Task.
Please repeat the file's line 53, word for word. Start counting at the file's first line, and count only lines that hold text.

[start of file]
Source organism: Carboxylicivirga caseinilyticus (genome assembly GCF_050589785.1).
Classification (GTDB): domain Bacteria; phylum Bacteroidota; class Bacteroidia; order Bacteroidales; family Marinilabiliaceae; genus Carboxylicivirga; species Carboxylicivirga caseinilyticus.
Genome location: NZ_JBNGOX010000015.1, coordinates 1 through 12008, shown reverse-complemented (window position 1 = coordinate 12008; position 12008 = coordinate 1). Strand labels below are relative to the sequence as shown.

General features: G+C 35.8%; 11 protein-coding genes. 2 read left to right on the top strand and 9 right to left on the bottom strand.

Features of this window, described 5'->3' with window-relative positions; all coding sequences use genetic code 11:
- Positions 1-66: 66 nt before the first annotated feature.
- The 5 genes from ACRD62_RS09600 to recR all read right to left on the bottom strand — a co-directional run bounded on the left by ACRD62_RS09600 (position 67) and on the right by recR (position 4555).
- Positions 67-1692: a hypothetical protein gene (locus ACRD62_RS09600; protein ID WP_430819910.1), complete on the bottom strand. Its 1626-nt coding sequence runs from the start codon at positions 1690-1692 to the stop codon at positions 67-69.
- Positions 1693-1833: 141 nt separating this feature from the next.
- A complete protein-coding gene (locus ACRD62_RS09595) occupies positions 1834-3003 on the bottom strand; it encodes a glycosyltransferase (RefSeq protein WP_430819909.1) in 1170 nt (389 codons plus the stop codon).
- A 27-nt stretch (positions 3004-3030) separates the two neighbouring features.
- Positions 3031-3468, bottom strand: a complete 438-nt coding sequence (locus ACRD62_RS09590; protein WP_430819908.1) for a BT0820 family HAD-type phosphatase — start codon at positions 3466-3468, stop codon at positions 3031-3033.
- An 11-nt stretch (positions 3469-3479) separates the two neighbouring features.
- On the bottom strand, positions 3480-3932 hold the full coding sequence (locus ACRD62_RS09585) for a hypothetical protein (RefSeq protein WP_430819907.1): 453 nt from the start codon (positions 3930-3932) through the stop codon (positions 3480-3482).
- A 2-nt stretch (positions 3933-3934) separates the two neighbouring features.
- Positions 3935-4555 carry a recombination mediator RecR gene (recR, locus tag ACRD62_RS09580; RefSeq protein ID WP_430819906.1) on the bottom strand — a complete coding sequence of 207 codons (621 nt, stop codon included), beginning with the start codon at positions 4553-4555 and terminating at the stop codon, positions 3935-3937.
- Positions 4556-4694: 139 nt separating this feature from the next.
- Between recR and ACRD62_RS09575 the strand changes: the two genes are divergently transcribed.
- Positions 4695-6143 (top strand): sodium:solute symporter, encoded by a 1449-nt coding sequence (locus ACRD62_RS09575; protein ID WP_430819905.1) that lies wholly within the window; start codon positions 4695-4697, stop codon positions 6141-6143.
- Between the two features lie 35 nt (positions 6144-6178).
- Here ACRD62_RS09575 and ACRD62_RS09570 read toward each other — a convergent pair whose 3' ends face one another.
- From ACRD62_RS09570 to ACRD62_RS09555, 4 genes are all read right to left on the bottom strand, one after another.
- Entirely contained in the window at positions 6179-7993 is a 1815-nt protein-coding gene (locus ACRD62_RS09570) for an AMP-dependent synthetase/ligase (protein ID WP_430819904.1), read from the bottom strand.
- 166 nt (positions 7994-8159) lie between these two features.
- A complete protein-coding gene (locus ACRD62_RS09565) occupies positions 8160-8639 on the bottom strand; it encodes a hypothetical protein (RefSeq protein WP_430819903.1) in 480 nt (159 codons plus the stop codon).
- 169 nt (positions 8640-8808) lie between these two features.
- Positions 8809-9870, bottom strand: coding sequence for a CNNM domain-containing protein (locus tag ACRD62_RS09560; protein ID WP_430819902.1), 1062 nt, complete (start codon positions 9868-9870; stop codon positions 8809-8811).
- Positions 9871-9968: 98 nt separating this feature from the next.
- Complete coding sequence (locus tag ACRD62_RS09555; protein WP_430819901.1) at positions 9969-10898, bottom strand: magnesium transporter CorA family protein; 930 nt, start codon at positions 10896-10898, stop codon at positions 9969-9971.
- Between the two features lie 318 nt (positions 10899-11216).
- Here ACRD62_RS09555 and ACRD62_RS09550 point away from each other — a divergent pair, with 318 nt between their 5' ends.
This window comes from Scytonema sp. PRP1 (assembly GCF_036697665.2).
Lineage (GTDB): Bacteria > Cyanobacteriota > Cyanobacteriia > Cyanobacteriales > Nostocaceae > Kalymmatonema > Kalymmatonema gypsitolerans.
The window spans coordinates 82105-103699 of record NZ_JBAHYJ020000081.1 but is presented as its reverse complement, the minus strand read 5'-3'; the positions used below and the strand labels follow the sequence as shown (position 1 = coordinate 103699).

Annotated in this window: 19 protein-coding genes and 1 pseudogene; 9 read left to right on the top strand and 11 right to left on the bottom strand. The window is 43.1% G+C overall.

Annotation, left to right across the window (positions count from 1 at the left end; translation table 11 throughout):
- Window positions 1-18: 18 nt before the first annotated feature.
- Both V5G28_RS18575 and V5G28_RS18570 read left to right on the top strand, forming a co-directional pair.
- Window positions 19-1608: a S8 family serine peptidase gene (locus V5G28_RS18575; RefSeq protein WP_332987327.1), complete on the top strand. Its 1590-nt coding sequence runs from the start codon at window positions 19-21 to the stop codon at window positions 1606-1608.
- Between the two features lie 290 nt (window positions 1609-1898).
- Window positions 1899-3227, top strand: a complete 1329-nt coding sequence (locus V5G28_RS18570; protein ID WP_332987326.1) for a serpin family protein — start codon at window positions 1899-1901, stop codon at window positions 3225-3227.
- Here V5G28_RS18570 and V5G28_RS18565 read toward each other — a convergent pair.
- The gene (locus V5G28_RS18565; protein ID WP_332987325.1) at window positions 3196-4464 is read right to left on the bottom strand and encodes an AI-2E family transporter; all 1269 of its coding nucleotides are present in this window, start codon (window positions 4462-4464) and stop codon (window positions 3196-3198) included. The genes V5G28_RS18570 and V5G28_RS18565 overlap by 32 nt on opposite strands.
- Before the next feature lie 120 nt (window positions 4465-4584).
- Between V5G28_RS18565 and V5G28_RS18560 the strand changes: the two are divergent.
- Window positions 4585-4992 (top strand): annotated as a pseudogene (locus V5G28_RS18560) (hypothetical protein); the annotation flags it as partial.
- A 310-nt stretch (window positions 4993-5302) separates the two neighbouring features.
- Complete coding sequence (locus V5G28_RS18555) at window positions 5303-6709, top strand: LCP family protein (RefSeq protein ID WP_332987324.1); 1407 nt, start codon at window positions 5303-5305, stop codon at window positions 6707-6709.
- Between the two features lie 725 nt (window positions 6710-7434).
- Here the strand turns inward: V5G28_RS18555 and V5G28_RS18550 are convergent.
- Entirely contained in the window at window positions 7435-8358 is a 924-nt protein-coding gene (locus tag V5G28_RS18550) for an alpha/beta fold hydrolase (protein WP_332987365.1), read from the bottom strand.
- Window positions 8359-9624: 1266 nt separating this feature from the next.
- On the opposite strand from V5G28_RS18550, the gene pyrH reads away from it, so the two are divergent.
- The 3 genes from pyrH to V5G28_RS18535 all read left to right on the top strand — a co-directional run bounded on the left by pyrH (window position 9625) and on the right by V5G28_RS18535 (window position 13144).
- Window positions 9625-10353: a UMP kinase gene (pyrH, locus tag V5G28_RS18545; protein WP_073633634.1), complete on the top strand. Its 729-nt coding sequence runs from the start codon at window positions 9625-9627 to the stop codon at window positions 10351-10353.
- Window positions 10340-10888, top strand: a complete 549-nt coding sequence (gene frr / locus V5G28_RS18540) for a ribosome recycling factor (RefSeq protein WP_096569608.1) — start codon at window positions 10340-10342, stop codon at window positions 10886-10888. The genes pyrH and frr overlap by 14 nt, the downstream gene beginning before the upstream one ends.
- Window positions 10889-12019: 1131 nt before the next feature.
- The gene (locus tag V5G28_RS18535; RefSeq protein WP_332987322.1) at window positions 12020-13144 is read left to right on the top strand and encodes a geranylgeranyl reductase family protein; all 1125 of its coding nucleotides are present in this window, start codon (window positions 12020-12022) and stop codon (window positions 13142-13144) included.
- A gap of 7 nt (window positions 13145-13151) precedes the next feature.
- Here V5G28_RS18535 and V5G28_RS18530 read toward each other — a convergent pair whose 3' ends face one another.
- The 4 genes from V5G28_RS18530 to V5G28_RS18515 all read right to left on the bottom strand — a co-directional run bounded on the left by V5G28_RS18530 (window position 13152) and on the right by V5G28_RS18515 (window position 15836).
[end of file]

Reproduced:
- On the opposite strand from V5G28_RS18550, the gene pyrH reads away from it, so the two are divergent.